Cory Thompson, Lead Designer & Founder
Cory, 33, has followed his passion for design and building since his childhood growing up on his families 500 acre cattle farm in Mt. Gilead, NC. In 2006 he earned an Architectural Technology Degree and began his career at BMH Architects in Wilmington, NC where he gained valuable experience in both large scale commercial and residential projects. Following his work at BMH, in 2013, with his genuine interest in design and business, he founded 2x4 Designs to help homeowners and construction professionals with designing and building custom homes.
Today, with his diverse portfolio and 11 years experience behind him, he puts all of his design and construction experience to good use for his clients and enjoys the rewards of collaborating with clients to create meaningful homes and spaces through a honest design approach.
Cory is also a licensed NC General Contractor.
Andrew Politte, Project Manager & Designer
Andrew spent much of his childhood living abroad in South America, the UK, and Asia. His parents being international teachers eventually landed in Charlotte, North Carolina where Andrew attended architecture school at University of North Carolina Charlotte.
After his studies in architecture he spent several years traveling the Southeast coast on a 33 foot sailboat named Bernoulli with his trusty dog Morgan as first mate. He’s crafty enough to live on a sail boat yet nimble enough to help our clients design unique spaces and enjoys all design challenges that come his way.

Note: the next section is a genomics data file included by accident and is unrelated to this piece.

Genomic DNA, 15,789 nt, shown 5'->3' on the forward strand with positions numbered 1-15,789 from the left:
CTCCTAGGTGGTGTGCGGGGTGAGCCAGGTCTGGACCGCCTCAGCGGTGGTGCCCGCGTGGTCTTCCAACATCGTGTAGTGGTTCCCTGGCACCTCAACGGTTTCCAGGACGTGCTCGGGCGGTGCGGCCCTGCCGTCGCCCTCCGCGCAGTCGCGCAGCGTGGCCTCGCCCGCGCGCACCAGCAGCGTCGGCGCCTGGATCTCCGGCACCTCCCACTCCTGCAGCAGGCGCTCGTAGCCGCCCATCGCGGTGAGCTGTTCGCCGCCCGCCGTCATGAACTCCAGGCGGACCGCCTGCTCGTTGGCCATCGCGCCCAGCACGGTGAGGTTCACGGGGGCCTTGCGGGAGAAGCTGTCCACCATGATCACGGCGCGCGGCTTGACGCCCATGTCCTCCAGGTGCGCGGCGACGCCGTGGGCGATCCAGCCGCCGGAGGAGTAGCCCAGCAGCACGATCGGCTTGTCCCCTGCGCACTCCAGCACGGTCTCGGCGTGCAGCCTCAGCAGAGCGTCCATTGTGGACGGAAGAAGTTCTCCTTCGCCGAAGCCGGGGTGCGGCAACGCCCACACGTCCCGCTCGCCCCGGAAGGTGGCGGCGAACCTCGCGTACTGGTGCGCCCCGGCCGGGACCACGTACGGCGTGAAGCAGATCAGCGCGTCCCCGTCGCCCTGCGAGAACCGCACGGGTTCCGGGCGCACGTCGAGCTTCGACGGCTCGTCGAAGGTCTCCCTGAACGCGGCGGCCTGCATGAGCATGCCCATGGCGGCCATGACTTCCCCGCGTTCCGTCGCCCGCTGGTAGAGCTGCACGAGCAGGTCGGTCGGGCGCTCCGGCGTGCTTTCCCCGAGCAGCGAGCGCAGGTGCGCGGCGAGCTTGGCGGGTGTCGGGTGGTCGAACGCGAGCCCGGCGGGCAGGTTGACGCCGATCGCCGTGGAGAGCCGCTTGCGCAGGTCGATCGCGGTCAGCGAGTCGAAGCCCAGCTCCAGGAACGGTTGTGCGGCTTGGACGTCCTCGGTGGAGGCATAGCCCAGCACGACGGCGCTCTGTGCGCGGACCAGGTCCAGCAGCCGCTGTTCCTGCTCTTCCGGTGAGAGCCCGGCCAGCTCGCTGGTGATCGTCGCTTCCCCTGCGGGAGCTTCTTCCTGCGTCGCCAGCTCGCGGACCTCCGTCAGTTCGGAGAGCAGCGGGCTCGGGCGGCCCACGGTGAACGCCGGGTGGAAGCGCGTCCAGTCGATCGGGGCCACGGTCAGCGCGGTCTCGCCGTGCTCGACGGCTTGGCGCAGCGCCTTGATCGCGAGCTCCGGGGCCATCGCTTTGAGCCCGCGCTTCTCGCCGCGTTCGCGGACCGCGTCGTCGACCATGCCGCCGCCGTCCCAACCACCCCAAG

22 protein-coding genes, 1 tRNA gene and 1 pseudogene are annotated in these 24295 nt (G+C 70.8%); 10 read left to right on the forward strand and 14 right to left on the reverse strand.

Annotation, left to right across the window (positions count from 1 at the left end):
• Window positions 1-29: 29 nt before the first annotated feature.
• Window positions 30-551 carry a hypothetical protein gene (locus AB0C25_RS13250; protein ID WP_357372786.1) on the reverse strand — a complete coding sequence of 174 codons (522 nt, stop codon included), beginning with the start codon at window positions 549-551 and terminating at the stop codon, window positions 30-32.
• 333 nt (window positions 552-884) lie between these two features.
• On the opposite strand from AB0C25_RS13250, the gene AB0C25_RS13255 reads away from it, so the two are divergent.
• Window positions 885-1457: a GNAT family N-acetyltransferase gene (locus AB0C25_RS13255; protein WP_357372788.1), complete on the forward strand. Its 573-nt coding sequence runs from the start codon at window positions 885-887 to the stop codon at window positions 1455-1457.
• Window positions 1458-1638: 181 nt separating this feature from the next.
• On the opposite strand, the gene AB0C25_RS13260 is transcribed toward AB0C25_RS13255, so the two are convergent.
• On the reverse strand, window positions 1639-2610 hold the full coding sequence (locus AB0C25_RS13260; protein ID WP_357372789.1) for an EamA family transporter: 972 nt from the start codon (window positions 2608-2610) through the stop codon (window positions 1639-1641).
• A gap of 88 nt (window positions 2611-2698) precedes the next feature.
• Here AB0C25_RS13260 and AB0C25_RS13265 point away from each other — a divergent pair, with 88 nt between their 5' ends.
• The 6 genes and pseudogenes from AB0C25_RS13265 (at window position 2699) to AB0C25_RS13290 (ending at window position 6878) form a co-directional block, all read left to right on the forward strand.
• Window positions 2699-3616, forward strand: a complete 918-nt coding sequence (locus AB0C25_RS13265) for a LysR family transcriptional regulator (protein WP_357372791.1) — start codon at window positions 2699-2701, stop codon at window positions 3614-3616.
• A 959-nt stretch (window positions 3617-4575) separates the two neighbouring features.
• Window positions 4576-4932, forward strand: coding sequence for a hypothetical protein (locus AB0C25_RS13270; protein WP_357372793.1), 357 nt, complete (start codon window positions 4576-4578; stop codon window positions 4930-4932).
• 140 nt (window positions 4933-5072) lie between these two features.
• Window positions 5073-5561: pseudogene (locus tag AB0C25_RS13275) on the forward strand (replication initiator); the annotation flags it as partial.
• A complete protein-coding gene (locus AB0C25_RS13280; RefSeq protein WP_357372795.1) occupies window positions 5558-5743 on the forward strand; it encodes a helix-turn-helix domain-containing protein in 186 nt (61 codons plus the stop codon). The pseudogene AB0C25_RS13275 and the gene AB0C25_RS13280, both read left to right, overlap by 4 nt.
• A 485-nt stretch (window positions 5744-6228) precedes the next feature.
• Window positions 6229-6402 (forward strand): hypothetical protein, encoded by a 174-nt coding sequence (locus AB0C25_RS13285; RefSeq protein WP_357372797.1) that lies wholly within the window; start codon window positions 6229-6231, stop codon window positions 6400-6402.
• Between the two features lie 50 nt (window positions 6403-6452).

Thompson: Going Solo, By Design
Article from the Wilmington Business Journal, April 2015
BY NEIL COTIAUX, POSTED APR 24, 2015
"Among Wilmington’s community of residential designers, Cory Thompson might be called a high-tech chip off the old block.
Thompson, 30, who in January opened 2x4 DESIGNS at The Cotton Exchange, brings a blend of millennial verve and down-home sensibility to his work as he creates both trendy and traditional homes.
Raised on a cattle farm in the Montgomery County hamlet of Mount Gilead, Thompson helped his father build sheds and fix the tractor. After high school, he worked construction jobs.
“After six months of construction labor I realized I was on the wrong side of the industry,” the boyish-looking Thompson recalled, flanked by a 3-D display screen and technical manuals in his new downtown office. “I was more interested in the professional, creative side of construction and design..." read the full article here.